For any business, there are a number of labor laws that govern the treatment of employees and how the business may operate. With the advent of medical marijuana legalization in Nevada, a whole host of labor issues have been thrown into the flux, leading to employers and employees unsure of what laws apply and when. With a little guidance, however, the labor and employment issues become much clearer for everyone involved. Read on to learn some of the most common cannabis industry labor issues and how an attorney experienced in cannabis law can help clarify these issues.
Cannabis Usage Can End in Job Termination
One of the most common employment issues with medical marijuana legalization has to do with employee drug use. Although marijuana may be legal under certain circumstances, many employers still wish to maintain a drug-free workplace. Many states operate under ‘at-will’ employment laws, meaning employees may be terminated for almost any reason excepting those involving protected classifications—race, religion, et cetera. In practice, this means that an employer may be able to terminate an employee for marijuana use, even if the use of marijuana is legal in the state where the business resides.
Consulting with an attorney that specializes in cannabis law is important for any employee who has been terminated for marijuana use in a state where it is legal.
Cannabis Businesses May Be Vulnerable to Federal Prosecution
Labor issues are enforced at the federal level. Organizations such as OSHA and the NLRB ensure safe workplace practices and protect employees from predatory labor practices. However, because marijuana is still illegal at the federal level, many businesses are unsure of whether these protections extend to the cannabis industry, leaving the issue murky. Based on past cases, there is every indication that federal labor organizations are still willing to protect worker’s rights, even for cannabis workers. Any owner of a marijuana business should strive to maintain high-level worker safety and labor practices to mitigate the risk of federal enforcement.
Unclear Laws Mean Uneven Legal Protections
When it comes to worker protections, there is the unfortunate reality that there are often gaps in legal protections, making workers vulnerable and struggling to fight for their rights should they find themselves in labor disputes. This is particularly true in the marijuana industry where the regulations are so new. For example, many national labor organizations only have jurisdiction once a business reaches a certain income threshold, which means many employees working for smaller businesses may find themselves without someone to fight on their behalf. It is possible, on occasion, for state labor boards to work on the behalf of a mistreated employee, but this is entirely dependent on the case and whether it falls under state labor regulation jurisdiction.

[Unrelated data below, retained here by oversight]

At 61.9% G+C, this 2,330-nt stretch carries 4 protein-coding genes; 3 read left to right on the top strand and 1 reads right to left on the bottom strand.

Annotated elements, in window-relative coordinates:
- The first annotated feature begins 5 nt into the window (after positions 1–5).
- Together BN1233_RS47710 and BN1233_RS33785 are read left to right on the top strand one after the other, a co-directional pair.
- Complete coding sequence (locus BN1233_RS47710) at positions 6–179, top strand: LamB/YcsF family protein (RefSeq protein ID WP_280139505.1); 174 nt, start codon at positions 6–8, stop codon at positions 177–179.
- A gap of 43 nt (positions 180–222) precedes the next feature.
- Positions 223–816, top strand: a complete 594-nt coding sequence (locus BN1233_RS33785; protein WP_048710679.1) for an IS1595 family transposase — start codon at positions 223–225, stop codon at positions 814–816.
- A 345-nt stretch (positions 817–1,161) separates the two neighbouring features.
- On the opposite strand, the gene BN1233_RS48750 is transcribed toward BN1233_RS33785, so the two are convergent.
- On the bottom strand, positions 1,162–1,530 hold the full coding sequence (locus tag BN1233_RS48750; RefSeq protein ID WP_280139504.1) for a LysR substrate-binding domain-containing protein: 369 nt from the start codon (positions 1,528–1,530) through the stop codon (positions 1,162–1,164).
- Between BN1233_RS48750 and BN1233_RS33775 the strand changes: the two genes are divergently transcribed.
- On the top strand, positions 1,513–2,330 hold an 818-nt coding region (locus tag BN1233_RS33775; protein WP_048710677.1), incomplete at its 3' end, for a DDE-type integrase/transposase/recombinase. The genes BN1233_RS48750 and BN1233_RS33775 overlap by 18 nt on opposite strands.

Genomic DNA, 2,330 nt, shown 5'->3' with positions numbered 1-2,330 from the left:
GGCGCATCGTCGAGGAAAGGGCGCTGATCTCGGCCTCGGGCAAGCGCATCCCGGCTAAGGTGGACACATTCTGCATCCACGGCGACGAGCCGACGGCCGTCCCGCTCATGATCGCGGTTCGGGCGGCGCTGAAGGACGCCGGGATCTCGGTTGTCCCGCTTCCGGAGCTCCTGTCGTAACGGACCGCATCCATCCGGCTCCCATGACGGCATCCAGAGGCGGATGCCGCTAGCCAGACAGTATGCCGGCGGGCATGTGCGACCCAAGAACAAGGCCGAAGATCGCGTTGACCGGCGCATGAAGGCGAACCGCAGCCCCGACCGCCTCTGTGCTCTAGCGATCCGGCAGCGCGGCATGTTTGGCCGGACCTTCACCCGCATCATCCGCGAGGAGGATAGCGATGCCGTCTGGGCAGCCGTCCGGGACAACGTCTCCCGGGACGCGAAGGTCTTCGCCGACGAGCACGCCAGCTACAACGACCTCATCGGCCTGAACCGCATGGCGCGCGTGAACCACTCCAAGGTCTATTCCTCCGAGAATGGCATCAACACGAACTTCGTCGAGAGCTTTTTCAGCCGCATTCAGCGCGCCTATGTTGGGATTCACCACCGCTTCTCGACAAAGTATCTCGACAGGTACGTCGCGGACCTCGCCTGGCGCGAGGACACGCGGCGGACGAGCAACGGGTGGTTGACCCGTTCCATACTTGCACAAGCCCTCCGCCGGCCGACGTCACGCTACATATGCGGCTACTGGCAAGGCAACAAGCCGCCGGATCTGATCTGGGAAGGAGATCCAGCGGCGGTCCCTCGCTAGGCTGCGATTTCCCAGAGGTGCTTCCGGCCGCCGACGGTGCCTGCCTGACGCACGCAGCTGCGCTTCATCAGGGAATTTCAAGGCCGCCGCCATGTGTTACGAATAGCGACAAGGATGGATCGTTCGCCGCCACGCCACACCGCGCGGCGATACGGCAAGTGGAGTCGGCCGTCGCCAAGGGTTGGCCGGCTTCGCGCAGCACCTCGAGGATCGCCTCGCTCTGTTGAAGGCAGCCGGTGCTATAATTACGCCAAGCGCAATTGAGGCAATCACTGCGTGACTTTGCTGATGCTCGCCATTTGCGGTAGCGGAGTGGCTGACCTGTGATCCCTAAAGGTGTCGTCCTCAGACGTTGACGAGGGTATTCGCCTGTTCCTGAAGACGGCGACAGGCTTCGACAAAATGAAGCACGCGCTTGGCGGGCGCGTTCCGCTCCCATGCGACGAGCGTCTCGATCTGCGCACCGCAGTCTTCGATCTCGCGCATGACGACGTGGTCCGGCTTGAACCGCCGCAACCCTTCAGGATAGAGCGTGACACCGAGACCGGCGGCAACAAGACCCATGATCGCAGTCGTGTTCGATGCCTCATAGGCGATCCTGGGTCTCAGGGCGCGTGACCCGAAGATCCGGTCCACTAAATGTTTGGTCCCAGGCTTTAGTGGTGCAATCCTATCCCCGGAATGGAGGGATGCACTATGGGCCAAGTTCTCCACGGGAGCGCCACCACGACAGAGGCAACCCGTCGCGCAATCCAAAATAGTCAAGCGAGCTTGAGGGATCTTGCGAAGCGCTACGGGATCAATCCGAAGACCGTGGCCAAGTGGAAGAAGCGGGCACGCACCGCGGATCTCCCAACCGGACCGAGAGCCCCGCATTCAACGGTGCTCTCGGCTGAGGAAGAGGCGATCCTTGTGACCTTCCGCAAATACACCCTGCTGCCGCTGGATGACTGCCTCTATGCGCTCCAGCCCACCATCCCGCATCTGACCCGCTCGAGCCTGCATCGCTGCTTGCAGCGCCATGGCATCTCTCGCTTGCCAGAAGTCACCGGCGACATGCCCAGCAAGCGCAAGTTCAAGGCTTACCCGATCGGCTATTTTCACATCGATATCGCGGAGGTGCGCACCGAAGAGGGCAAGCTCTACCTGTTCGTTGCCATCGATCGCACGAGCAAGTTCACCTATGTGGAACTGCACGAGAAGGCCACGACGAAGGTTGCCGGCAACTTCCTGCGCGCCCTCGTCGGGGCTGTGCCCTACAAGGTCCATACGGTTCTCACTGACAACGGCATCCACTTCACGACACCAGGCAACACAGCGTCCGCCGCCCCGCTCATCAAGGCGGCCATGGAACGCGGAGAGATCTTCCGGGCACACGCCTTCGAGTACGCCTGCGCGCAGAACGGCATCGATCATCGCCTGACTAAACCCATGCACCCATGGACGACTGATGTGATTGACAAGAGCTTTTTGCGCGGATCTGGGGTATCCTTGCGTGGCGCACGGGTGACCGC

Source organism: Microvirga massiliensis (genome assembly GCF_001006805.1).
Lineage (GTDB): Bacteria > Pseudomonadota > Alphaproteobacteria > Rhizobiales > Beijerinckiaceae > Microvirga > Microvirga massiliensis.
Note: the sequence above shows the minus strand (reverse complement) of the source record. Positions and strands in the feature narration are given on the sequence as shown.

Contacting a cannabis attorney when cannabis industry labor issues are unclear is your best bet to get the protection you deserve.
Clarify Cannabis Industry Labor Issues with Legal Representation
Because the cannabis industry is so new, the laws governing labor relations and employment issues are in their infancy, leading to sometimes unclear legal protections and the possibility of labor abuses. If you are an employee who believes that the cannabis industry labor issues have damaged you, then you need to hire an experienced cannabis attorney from Connor & Connor, PLLC. Our knowledgeable attorneys have experience in a wide range of labor issues, including those in the cannabis industry, and will fight for you after you have been hurt due to unfair employment practices. Contact Connor & Connor today to schedule a consultation.
One of the biggest hurdles the aspiring entrepreneur faces is where to get the money to open a new business. Ideas, business plans and solid policies are only half the story. You need that ever elusive startup capital to get up and running in the first place. It can seem confusing and complex, but the truth is, thousands of people open businesses every year, and you can do it with the right approach. Learn these tips and advice to gain capital and get started funding a business so that you can open your doors with confidence.
Funding a Business
Funding a business is the trickiest part of getting started. It can seem like an arcane labyrinth with no real solutions. However, there are options out there. In fact, in this day and age, there are more options than ever before to gain funding for your small business!
Know Your Niche